If you've still got a swollen head from St. Patrick's Day, you may want to dim the lights and pop an ibuprofen or three before pressing play on the self-titled debut EP from Morrisville's the Cop Outs. In the tradition of the Pogues, Flogging Molly and, most recently, the Dropkick Murphys, the quintet trades in a rambunctious fusion of traditional Irish music and punk rock made for whiskey-soaked nights at the pub. Actually, I take that first sentence back. If you're still hung over and cursing the patron saint of Ireland, throw down a Guinness and a shot of Jameson and suck it up, sissy.
As the band members themselves point out on the CD's second track, "Ireland," the Cop Outs ain't Irish. "We may not be from Ireland, but the whiskey, beer and soul are deep within," they sing in typically swaying, shout-along Irish-punk fashion. While not quite as hard as the Dropkicks — the genre's modern standard- bearers — the famed Boston band is likely the most reasonably close comparison. Musically, the Cop Outs sometimes trend closer to the trad influences of the Pogues, with fiddler Darcy Cahill and multi-instrumentalist Dale Cahill often front and center and adding reeling Celtic flair. But the Cop Outs' front man, Jay Knecht, lacks the roguish charm of Shane MacGowan — certainly no crime there, and he'll probably live a lot longer because of it. Instead, he mostly favors a blunter punk approach.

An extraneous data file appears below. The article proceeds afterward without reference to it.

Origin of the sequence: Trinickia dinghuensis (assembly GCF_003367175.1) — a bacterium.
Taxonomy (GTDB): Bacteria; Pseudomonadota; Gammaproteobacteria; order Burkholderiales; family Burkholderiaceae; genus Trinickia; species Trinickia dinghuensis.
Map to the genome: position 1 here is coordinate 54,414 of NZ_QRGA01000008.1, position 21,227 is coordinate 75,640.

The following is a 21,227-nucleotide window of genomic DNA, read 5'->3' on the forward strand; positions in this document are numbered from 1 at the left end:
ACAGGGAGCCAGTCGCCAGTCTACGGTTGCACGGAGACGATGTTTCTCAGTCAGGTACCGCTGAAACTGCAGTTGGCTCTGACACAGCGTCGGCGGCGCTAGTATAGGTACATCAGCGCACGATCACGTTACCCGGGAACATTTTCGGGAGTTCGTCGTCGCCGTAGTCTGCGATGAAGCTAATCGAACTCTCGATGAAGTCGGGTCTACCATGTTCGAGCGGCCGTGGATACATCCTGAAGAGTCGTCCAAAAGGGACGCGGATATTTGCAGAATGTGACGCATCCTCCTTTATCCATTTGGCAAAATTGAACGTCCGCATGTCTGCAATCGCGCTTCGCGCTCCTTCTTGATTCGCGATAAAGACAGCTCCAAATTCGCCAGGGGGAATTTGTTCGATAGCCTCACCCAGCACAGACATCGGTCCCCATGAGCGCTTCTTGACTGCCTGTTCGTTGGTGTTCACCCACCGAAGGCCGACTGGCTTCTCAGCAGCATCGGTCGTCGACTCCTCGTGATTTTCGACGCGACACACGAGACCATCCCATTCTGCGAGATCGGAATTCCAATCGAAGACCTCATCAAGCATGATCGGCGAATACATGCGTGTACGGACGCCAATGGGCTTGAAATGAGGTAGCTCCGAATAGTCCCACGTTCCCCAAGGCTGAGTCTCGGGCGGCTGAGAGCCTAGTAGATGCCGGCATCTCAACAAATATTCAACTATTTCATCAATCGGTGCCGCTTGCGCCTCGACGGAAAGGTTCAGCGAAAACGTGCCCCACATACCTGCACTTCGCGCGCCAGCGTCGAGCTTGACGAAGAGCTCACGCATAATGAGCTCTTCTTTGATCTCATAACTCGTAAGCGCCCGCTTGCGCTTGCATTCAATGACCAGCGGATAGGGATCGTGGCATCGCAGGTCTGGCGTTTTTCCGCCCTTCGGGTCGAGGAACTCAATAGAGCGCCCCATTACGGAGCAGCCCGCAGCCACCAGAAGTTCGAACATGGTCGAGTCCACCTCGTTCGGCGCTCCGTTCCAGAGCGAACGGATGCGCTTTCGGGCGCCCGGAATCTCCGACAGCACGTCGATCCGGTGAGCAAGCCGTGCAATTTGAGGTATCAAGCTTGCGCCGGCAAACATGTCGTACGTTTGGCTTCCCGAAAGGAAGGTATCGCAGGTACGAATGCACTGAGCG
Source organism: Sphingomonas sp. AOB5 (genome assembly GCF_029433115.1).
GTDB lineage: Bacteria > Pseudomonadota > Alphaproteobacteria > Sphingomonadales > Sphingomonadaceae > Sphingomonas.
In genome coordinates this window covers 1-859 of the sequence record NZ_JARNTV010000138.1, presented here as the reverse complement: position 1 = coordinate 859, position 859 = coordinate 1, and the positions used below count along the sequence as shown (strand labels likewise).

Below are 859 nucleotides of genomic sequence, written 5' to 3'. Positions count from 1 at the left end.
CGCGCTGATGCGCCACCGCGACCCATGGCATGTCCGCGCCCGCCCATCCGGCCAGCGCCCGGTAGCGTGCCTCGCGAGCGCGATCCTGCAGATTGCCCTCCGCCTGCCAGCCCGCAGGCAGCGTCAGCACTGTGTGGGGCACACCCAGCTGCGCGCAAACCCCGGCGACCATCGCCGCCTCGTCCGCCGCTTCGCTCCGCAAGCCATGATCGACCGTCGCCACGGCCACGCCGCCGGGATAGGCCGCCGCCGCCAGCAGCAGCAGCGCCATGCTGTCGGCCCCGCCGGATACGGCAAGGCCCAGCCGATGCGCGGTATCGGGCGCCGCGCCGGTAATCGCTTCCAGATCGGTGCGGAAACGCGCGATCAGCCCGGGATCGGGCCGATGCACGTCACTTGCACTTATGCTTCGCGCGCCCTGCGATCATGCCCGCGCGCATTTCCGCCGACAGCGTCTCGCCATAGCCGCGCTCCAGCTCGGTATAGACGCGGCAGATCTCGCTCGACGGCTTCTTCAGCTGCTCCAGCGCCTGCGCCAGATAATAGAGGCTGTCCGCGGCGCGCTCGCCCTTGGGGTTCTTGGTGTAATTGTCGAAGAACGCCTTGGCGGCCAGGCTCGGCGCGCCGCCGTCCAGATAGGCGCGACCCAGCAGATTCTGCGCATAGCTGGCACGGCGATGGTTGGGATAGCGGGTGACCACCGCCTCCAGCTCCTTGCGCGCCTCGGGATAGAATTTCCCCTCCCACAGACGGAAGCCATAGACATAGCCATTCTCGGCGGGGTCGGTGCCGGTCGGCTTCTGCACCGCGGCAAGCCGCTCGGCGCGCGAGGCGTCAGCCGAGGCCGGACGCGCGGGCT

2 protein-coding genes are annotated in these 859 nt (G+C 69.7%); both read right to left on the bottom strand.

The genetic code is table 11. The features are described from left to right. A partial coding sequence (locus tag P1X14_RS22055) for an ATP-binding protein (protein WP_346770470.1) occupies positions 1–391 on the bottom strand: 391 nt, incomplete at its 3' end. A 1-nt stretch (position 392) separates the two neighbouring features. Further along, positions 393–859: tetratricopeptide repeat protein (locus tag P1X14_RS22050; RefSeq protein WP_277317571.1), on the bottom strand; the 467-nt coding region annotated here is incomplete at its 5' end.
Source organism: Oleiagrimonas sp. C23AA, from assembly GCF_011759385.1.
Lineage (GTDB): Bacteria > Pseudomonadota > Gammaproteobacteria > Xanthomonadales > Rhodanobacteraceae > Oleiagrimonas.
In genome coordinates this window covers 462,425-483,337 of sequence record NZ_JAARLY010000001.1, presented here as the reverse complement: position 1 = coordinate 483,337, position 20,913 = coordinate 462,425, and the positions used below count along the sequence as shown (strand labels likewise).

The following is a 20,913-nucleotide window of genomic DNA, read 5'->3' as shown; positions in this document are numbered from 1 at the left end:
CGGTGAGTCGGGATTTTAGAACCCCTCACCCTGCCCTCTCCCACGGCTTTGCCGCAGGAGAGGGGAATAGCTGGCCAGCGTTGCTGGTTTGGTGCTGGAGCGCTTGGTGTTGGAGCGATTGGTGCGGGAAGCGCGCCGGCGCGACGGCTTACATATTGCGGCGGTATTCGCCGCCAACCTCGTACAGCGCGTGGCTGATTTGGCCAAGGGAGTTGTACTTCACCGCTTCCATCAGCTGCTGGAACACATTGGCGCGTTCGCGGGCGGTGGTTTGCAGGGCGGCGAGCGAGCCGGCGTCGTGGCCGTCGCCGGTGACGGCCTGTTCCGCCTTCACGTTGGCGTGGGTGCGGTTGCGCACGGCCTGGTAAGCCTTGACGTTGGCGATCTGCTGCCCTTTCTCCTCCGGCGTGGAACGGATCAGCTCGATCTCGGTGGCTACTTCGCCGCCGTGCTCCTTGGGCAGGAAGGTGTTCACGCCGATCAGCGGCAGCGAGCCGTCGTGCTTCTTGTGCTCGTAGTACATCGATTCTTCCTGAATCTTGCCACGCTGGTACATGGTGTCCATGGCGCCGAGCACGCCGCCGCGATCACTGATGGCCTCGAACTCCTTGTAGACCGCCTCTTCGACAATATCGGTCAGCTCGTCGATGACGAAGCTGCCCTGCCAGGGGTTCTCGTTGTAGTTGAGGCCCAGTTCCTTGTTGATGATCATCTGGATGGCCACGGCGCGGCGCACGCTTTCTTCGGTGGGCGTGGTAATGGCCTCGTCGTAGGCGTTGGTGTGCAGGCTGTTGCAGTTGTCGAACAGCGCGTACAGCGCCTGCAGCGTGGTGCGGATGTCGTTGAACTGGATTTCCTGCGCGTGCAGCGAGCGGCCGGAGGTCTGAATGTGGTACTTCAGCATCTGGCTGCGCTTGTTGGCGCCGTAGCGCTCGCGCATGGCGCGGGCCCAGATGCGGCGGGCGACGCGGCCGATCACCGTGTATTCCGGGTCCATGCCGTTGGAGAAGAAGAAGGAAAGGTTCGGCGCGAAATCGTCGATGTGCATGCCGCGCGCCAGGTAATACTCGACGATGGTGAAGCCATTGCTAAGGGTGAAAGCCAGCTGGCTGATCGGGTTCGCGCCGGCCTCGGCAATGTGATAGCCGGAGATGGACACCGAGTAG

The Cop Outs are, in essence, a bar band. But they're a wildly entertaining one. And despite its issues of cultural appropriation, veering on caricature, that are evident in certain tunes — the aforementioned "Ireland," for one — the band has a genuine affinity for the Emerald Isle. Consider its rousing take on the traditional reel "Road to Lisdoonvarna," in which they ably meld punk snarl with Celtic roots.
The Cop Outs are also willing to lampoon stereotypes closer to home, rather than just playing up bloated Irish boilerplates, as on "Straight White Girl Wasted." Fueled by a sprightly and familiar fiddle line, the song eviscerates the scourge of obscenely drunk white girls. It's off color, sure. But it's also funny — especially if you've ever seen SWGWs in action.
This debut could have used an upgrade in the production department. It generally plays a little flat, which saps some of its urgency. Still, it's fun little EP. And it suggests the band is best experienced at your favorite dive, sloshing pints and shouting along in the company of friends.
The Cop Outs play the Tamarack Grill at Burke Mountain this Friday, March 20, and Charlie-O's World Famous in Montpelier this Saturday, March 21.